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Putin backs Lukashenko; Taliban peace talks; UNGA75 goes virtual

Ian Bremmer shares his perspective on global politics on this week's World In (More Than) 60 Seconds:

Number one, your questions. Can Putin rescue Belarus' President from his own people?

Well, not really. In the sense that Belarus has shown that their special services and their military are still very much loyal to Lukashenko. And while there have been significant and very courageous demonstrations of the Belarusian people across the country, and particularly in Minsk, among all of the major enterprises, state industry, the demonstrations happened briefly and then they stopped, because people didn't want to lose their jobs and their livelihood. And the fact that this is now gone on for well over a month. I mean, President Putin has basically said that he was going to act as the backstop for Lukashenko. He'd provide military support if needed. He's now provided some additional cash, a loan of over a billion dollars, they're saying, and it was a deeply embarrassing trip by the Belarusian President to Sochi, to bend on knee, and prostrate himself in front of his boss and ruler, the Russian President.


But it seems pretty clear that Russia is willing to take steps to ensure that Lukashenko stays in power. Unless he really oversteps by trying to clear out with a lot of violence, his own people. If he's willing to be patient, I suspect, and you don't have a unified opposition, the Belarusian people are nowhere near as organized as the Ukrainians were, and they don't have the international support that the Ukrainians did. I suspect that this looks more like Venezuela, where a lot of people are hoping, myself included, that Lukashenko is forced out, but he isn't forced out. In that regard, Lukashenko has very much been bolstered and supported by the Russian President, and probably doesn't have to pick up his dacha on the Russian coast of the Black Sea.

What do you make of the Taliban peace talks in Doha?

Well, it's good that peace talks are going on. The United States very clearly wants to get out of Afghanistan, the longest standing military conflict in American history. We're well into two decades at this point. It's a lot of people dead. A lot of American soldier's dead and injured. Trillions of dollars spent and vastly more Afghan civilians, as well as military killed. The fact that the Americans are sitting down with the Taliban directly as part of these talks in Doha, in Qatar, show that the world has changed. That the Americans are prepared to say, "If you could sit down with Kim Jong-un, you can certainly sit down with the Taliban." I'm even a little surprised that the US hasn't tried harder to sit down with the Iranian leadership, just because Trump generally thinks that you get anyone in the room and there's a shot, so why not? Harder for Iran, because the country itself is more divided. Interestingly, the Taliban, this is not just with the Afghan government. It's also with the opposition, because they say they don't recognize the government.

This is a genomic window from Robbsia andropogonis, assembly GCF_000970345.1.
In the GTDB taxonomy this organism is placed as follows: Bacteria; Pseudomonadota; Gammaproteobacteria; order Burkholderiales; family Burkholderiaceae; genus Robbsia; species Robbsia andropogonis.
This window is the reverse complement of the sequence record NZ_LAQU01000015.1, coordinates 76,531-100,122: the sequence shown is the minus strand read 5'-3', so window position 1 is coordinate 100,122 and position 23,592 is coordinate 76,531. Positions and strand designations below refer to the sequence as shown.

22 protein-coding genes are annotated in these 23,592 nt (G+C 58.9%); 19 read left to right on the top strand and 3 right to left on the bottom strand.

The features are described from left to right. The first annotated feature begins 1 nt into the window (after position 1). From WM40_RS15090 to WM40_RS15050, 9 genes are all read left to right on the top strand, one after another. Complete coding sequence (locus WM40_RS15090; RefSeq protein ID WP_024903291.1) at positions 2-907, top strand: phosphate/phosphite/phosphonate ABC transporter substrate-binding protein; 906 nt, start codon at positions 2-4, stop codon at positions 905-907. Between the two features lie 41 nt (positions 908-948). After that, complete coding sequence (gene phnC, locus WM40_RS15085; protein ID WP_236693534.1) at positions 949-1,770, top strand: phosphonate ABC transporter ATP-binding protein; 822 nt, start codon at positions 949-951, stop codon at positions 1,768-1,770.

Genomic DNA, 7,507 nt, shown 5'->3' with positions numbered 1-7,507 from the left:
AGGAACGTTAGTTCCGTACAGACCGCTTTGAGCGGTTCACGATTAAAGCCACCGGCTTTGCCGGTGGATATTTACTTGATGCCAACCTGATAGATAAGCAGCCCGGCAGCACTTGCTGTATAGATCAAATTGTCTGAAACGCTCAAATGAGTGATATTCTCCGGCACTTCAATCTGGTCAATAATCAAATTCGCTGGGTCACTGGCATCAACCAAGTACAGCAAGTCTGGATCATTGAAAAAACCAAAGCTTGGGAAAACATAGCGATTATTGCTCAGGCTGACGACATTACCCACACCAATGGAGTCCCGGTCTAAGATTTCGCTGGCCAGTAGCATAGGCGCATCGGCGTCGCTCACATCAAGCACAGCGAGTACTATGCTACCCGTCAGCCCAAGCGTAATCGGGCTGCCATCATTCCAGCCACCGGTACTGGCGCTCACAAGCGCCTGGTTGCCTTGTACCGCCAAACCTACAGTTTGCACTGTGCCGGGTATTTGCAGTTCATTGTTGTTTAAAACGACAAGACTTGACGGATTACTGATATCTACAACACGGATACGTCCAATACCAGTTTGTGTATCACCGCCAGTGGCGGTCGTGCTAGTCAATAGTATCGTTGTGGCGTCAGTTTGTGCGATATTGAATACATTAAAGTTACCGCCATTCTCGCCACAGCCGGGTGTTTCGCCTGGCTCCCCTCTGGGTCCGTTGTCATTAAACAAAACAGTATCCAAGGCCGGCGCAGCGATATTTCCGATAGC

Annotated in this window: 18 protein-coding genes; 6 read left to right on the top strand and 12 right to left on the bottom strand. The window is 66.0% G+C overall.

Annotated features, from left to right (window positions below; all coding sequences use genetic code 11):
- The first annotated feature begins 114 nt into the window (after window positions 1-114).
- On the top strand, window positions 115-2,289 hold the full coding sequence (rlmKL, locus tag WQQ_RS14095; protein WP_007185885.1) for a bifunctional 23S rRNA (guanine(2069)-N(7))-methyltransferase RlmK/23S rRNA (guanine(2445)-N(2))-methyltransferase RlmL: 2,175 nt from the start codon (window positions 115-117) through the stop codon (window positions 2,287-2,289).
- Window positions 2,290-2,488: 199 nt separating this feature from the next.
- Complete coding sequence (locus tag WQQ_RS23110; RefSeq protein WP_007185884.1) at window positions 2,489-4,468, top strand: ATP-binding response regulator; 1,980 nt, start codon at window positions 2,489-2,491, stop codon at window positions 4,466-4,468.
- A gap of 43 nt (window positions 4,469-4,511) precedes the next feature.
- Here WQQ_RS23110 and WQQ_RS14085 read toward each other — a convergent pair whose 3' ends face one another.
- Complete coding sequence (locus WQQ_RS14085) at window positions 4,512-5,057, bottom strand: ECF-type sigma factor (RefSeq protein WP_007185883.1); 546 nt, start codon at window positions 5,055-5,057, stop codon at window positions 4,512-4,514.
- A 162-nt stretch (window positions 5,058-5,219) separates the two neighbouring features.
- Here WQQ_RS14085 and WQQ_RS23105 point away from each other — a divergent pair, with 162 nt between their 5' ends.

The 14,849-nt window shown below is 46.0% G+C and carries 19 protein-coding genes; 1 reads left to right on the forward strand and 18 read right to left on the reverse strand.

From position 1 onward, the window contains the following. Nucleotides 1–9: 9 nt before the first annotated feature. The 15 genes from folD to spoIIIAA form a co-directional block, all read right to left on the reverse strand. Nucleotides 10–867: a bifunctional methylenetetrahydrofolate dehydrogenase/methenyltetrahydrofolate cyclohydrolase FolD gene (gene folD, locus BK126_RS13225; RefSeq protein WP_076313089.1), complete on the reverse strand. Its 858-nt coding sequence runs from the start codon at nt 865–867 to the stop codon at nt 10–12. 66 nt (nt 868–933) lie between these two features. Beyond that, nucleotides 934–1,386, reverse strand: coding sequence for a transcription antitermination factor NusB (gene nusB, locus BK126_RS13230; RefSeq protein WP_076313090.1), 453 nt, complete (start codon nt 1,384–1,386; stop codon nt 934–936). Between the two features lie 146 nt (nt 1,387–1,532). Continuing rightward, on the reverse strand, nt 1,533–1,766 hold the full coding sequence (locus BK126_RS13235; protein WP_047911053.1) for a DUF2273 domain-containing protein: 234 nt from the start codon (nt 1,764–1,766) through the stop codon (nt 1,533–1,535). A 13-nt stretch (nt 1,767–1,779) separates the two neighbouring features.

My concern here is that the Taliban right now are playing nice. They are willing to support a more consistent cease fire. They're willing to say the right things in terms of shared governance and Islamic state. But that's because there are still US troops in Afghanistan, and they are drawing down. My view is that the Taliban understands that time is on their side, and once the Americans leave, and the interest of the Americans at that point in continuing to pay huge amounts of money into the Afghan coffers, and that is most of the Afghan state budget is American aid at this point, goes down. Then the Taliban are in a vastly better position to refuse continued talks, step up military attacks and the Afghan government collapses. I'm not in any way clear that this is a positive for Afghanistan, because I'm just not convinced the Americans have a lot of staying power, once the troops are out. I'm completely sympathetic to pulling the troops out. I wish that the Americans were more willing, absent US troops to be heavily involved in continued humanitarian aid, and diplomacy in a multilateral format. This administration certainly is not. I'm not sure a Biden Administration would do a lot more on that front either.

Why is Mexico's President raffling off his own plane?

Well, he's really anti-corruption. This is a guy who's still at almost 60% approval ratings, despite having mishandled coronavirus pretty badly, and the economy in free fall. Largely that's because he is not only seen as being anti-corrupt, but he's truly anti-corrupt. In Brazil, Bolsonaro was really seen as being anti-corrupt, but a lot of the recent cases against members of his family are putting a question to that. Where Lopez Obrador truly, is not on the take. I think that makes him very widely supported. He's opened the Presidential Palace on days for the people to be able to come in and see it. That was a big populous move. Also offering to raffle off his presidential plane. He doesn't need a presidential plane. He can fly commercial he says. That also was such a move. Unfortunately, it's been a bit of a dog's breakfast in terms of the way it's come about. They've not been able to sell it. The raffle prizes will actually be cash, as opposed to the plane itself. The whole thing has been handled bureaucratically in a lousy way, and an economically inefficient way. That describes a lot of his administration so far, even if the intentions are pretty good. One thing I will say is when I talked to a lot of people on the other side, a lot of Mexican conservatives, especially former conservatives in government that know Lopez Obrador personally. They like him. They like him as a person. They say he's a good man. He's a decent man, but my God, they think he's horrible in government. I think that divide is getting bigger over time.